I had a taste with ice cream. Original recipe calls for custard. Whatever tickles your fancy really.
The 1/2 cup moulds sounds small - but do not be sucked into making bigger ones - they are super rich (and super tasty).
Thanks to Gourmet Traveller Annual Cookbook 2007.

Makes 8 delicious puddings

200g soft unsalted butter
200g brown sugar
3 large eggs
80g glace ginger, coarsely chopped (try to source some nice glace ginger from a deli)
Finely grated zest of two oranges
200g self-raising flour
1/4 tsp ground ginger
1/3 cup orange marmalade

Preheat the oven to 180C. Butter 8, 1/2 cup capacity dariole moulds (small metal moulds). Divide the marmalade up between the moulds - about 1 tsp per mould, use it all.

Cream the butter and sugar until fluffy. Add the eggs one at a time, beating well after each addition. Add the glace ginger and orange zest. Sift over the flour and ginger and gently fold into the eggs.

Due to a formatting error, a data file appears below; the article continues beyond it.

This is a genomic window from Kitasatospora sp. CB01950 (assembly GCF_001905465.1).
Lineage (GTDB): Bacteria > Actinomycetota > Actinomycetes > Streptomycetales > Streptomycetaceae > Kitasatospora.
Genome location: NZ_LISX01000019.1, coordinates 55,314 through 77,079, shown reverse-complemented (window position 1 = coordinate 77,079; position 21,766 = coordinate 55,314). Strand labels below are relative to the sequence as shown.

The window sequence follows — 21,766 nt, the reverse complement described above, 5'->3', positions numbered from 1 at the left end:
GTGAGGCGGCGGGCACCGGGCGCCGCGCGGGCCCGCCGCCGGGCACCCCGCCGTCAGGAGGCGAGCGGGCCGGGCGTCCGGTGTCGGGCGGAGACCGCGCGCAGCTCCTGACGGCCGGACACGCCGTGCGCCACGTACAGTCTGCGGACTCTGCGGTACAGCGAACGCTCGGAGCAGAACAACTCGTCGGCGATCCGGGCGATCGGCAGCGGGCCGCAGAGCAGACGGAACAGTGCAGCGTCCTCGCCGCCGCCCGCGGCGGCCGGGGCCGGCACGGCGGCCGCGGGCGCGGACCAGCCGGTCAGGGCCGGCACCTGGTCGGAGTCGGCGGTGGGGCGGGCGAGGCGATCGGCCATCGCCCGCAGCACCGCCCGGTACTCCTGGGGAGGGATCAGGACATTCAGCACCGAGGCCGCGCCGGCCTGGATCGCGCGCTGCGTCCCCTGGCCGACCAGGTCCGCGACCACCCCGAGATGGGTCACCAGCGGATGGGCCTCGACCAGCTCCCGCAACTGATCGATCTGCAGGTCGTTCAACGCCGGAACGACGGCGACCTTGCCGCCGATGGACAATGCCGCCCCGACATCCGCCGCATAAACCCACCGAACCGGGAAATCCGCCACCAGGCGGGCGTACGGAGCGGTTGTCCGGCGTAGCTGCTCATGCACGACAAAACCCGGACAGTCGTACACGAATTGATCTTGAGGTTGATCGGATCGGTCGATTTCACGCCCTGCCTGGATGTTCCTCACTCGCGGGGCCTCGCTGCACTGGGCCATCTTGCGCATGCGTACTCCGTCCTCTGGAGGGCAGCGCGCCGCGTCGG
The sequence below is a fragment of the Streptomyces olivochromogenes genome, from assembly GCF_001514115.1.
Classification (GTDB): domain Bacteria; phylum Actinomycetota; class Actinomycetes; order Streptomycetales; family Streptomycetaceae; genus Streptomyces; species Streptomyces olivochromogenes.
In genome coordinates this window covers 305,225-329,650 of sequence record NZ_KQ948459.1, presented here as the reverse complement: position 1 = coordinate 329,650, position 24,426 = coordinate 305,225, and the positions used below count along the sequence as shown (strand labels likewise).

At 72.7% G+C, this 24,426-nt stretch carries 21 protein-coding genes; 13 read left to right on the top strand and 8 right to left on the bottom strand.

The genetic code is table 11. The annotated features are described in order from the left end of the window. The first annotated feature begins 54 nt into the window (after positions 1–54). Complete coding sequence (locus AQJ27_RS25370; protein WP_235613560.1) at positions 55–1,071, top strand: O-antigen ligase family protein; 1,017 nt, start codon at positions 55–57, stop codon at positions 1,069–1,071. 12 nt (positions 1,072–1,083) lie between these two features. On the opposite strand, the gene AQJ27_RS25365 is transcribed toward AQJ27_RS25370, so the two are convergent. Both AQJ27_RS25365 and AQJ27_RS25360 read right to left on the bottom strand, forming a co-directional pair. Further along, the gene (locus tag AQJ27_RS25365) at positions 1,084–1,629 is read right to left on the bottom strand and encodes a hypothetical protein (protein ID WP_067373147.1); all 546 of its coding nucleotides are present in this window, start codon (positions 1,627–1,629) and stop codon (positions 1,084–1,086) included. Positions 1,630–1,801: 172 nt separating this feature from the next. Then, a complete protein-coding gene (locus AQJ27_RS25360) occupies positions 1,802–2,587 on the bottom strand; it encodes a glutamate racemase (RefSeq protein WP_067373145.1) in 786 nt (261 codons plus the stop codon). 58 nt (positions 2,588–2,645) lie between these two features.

Divide batter among dariole moulds. Fill to the top and then smooth them over.

Make a little top out of baking paper. Put a pleat in the paper to allow for rising. Tie up with kitchen string to secure.

Place in a roasting pan. Put them on the shelf in the oven and then pour in boiling water to come halfway up the sides of the small pans.

Bake for 30 minutes or until cooked through when tested with a skewer (logistically I don't know how you would do this without unwrapping one or making a hole in the paper).
Puffed up, looking delicious.

Pull out of the water, stand for 5 minutes, then invert onto serving plates. If you want them to stand up nicely on the plate you may have to cut the top to make them flat.

We made these in the morning and Mum is taking them to a friend's house for dessert tonight. We are planning on reheating them in a bain marie at 180C for 10 minutes.